The GDP grew 3.3% last quarter (more than the 0.7% it was projected to grow) despite the many untoward events that have brought the economy to its knees lately (mortgage crisis, war, etc). The GDP compiled 20% more revenue under Bush than under Clinton, inflation-adjusted. And although the unemployment rate is at 6.1%, that is historically low, and still lower than a couple of years under clinton (6.5%+). It’s a cycle, and will improve.

Politics are politics- the lipstick comment was a bad choice of a metaphor by Obama at that time. I don’t think that he meant to insult Palin (that would have been really stupid), but I don’t know that for sure. But did you see the crowds reaction? Raucous cheers over a political metaphor? No, they definitely thought that Obama was referring to Palin, and if his Liberal crowd was cheery about that, you can bet that the conservative crowd was equally as upset.

The Democrats took over congress 2 years ago, and have since garnered the worst approval ratings in US history. The Republicans controlled congress since 1994.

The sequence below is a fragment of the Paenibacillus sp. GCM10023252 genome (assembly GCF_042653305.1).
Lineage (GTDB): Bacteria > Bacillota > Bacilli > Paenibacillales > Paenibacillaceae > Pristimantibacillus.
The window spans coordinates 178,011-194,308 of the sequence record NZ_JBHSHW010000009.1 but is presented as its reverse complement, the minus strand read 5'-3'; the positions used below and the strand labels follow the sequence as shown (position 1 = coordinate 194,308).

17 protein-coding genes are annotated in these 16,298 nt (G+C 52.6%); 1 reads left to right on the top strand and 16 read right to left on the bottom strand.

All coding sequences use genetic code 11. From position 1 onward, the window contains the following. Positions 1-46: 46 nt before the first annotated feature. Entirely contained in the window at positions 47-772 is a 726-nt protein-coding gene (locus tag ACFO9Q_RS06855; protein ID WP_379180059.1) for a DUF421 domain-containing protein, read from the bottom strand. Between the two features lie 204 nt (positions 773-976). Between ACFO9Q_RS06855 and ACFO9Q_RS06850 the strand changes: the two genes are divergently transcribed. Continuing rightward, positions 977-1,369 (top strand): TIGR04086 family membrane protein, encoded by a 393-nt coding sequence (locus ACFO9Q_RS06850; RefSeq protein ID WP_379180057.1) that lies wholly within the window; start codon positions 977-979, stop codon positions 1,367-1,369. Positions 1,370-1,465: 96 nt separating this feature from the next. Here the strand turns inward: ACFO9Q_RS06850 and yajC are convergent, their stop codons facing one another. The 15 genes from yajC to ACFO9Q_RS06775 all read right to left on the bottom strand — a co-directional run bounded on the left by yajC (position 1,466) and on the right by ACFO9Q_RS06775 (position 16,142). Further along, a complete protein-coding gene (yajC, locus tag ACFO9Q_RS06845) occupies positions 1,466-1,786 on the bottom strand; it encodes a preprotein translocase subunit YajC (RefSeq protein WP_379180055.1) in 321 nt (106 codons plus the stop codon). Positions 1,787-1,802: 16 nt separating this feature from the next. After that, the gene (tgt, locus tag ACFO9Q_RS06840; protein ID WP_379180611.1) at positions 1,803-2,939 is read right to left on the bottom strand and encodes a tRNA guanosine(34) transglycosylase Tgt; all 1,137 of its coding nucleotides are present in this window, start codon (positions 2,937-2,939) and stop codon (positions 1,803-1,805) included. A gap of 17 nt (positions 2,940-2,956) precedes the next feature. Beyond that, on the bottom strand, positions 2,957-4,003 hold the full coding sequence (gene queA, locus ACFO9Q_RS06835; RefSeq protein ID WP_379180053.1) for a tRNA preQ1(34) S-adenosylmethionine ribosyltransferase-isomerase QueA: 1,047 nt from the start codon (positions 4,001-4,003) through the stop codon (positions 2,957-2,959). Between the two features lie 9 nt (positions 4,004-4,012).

Palin has a great history of reform in Alaska- you should look it up. Obama only has the most liberal voting record in the Senate- you can also look that up.

Currently, 43% of Americans DO NOT pay taxes (data from the IRS). Under the Obama plan, this will go up to 50% and more- do the math. The wealthiest in America already foot the majority of the bill.

Bill Clinton had nothing at all to spend money on, yet tanked the GDP and sent us into a recession. He gave us a deficit surplus for one year, yet the national debt climbed over 22%. His national debt to GDP ratio was still higher than any time under the Bush administration, even now.